However, the majority of interested parties have not welcomed this decision. Foreign investors from neighboring countries are against the decision made by the Government of India. China has given comments that this decision goes against the World Trade Organisation (WTO) norms.

Due to the Covid-19 outbreak, foreign countries such as Australia, the UK, France, and Spain have amended their FDI policy. These amendments have been considered by developing nations to protect their sovereignty. Therefore the amendment made by the Government on the FDI policy is a temporary measure. The situation will not be the same in the year 2021 or 2022.

However, FDI post COVID-19 is debatable due to this amendment. Companies that overlook India as a place for investment would go back on their words on investing in India. Apart from this, many Chinese Firms have commented that FDI post COVID-19 will significantly affect the country.

FDI post COVID-19 would increase the time of securing any form of approval from the Government of India. Moreover, securing such approval will be a long process due to a significant amount of bureaucracy in India.

Though securing government approval will take months, it has not affected the investment plans of Chinese companies. Chinese automakers have already planned budgets for foreign direct investment in India (FDI post COVID-19).

3. How would it affect foreign investors?

This amendment will only affect foreign investors that share borders with India. This would apply to seven countries that share their respective borders with India. Countries that do not share borders with India would not be affected by this move.

Though countries are affected, they are not affected to a drastic level. The disadvantages of sourcing an investment through the government route would only be a long process. Apart from this, there is no other disadvantage which affects foreign investment.

Many new companies, tech start-ups, and unicorns in India, such as Ola, Swiggy, Paytm, and Zomato, depend on series funding from foreign investors. These start-ups have been backed majorly by Chinese investor companies such as Tencent, Alibaba, and Ant Financial. Moreover, various start-ups require immediate funding to carry out various activities.

Therefore, these start-ups would have to wait for securing funds from China. They would have to depend on other sources for funding their start-up, which would be added expense in terms of business development and marketing.

However, the amendment of the FDI policy does not restrict any investment from the countries that share land borders with India. It is just a restrictive measure to deter any form of hostile takeovers from foreign companies. Investments from Chinese and neighboring countries that share land borders with India would not be affected in the long term. Only short term investments which are required immediately by the company would be affected.

4. What would happen to start-ups and major unicorns depending on this form of investment?

As mentioned earlier, start-ups and unicorns depending on this form of investment would have to either wait for the approval to come through from the Government of India. During the waiting period, these start-ups can form investment proposals with governments of countries that do not share land borders with India.

However, this would be a significant disadvantage to the start-up as unnecessary expenditure would be wasted on business development and marketing. Start-ups and unicorns would have to use alternative sources of investment from the domestic market. This would directly improve the domestic economy on a global front.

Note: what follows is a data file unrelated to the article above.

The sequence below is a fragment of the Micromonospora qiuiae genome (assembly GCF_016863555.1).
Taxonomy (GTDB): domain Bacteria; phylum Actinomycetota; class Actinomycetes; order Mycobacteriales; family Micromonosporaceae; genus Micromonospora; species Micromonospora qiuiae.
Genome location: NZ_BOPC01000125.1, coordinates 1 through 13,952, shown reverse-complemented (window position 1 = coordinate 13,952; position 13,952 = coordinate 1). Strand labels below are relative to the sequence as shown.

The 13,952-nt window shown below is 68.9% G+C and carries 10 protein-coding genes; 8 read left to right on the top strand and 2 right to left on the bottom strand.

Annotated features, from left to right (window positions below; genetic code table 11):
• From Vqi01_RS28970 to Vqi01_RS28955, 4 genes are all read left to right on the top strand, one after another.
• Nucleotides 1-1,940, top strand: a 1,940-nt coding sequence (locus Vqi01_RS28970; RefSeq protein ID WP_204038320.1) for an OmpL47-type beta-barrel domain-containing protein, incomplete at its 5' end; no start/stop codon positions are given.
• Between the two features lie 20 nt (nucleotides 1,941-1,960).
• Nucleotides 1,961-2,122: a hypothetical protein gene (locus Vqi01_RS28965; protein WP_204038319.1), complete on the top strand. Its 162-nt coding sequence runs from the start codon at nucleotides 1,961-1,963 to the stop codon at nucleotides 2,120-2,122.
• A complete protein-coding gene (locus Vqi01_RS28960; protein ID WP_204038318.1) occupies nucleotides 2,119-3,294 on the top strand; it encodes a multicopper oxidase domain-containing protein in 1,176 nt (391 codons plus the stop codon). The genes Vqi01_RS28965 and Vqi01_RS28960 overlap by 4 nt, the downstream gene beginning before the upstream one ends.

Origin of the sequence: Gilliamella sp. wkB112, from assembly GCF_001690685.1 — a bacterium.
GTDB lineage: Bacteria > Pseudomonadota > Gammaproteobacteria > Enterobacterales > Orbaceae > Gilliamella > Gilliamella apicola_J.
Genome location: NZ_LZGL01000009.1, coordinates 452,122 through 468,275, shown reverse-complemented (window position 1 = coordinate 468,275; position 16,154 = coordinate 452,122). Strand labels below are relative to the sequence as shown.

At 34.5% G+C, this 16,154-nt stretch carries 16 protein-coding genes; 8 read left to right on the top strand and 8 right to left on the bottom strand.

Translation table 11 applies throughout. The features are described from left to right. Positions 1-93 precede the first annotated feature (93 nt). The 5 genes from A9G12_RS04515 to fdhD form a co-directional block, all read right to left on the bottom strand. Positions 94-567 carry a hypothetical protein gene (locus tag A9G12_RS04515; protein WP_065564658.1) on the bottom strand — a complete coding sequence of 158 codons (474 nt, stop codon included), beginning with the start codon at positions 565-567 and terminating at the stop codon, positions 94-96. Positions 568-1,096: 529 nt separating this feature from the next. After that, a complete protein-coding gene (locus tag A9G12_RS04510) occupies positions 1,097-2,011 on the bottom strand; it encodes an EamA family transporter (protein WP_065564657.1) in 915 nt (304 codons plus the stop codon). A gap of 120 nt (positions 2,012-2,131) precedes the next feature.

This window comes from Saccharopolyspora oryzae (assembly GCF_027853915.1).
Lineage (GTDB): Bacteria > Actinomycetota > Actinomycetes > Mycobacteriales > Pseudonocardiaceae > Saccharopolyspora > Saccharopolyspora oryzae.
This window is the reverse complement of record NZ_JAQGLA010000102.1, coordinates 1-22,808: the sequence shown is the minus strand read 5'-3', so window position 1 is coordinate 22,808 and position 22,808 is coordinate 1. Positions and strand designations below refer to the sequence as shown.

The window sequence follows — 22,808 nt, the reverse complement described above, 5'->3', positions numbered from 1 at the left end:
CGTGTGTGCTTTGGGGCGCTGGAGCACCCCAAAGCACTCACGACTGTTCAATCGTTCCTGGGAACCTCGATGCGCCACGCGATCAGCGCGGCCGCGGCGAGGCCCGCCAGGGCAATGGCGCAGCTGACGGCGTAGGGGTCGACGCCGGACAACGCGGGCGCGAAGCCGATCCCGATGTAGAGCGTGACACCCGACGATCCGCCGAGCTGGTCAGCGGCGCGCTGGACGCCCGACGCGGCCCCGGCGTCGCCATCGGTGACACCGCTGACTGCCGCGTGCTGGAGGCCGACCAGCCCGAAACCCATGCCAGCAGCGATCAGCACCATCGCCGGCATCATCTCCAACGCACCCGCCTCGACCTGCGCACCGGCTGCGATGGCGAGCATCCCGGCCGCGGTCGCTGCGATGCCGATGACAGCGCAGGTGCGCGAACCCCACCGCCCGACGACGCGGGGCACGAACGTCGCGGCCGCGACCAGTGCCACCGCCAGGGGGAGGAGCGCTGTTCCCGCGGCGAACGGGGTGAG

5. Is this a temporary step or a permanent step made by the Government?

The FDI amendment policy was carried out by the Government of India post the acquisition of more than 1% of the shares of HDFC Bank by Bank of China. From precedent, India has taken a defensive stance to protect the nationalistic interests of the country. This move will improve domestic manufacturing, domestic competition, and development of markets in India.

This measure has been taken by developed economies such as Australia and the EU. India is one of the largest recipients of FDI. In 2019 India was ranked for FDI in ninth place in comparison to 12th place in 2018. Hence all these factors would not the amendment of FDI law as a permanent decision.

6. Will this amendment stop further FDI post COVID-19?

As per a report made by the United Nations Conference on Trade and Development (UNCTAD), India would continue to receive foreign investment despite all the amendments and measures to protect their national identity. India’s growth is considered as a driver for foreign investment in the country.

India will receive a specific amount of foreign investment from other countries. However, the amount of FDI in India would deplete due to the ongoing pandemic. FDI post COVID-19 pandemic would not be affected permanently. FDI due to the COVID-19 scenario has dropped to about 40% in 2020. In 2019, the amount of FDI received was 1.54 trillion.

Due to this situation, the amount of FDI in the country is lesser than USD 1 trillion. This is the lowest amount of FDI (inward investment) in the country since 2005. However, World Organisations and the Indian Government have mentioned that this situation would not be permanent. The amount of FDI post COVID-19 would reduce by about 5 % to 10 % in 2020-21. The situation will stabilize in 2022.

Hence the decision to amend foreign direct investment from neighboring countries would only be temporary.

Conclusion

Covid-19 pandemic has affected all businesses around the world. It has not only affected businesses but also affected different regulatory regimes in the world. FDI post-COVID-19 would not be affected due to the factors that make India a global attraction. Investment in specific sectors such as software, construction, and real estate is at its peak. FDI would come through in these sectors. The Government’s decision to amend the law for FDI from neighboring countries is only temporary. Countries that invest in India would continue to move forward with their plans for investment.

Also, read: Analysis on Types of Foreign Investment in India: FPI, FDI and FI

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Varun Hariharan

Varun Hariharan has completed the Legal Practice Course from BPP Law School, Manchester. He has a Masters in Commercial and Corporate Law from the Queen Mary University of London and LLB Honours from Bangor University, UK. He specialises in law related to corporate, artificial intelligence and technology law.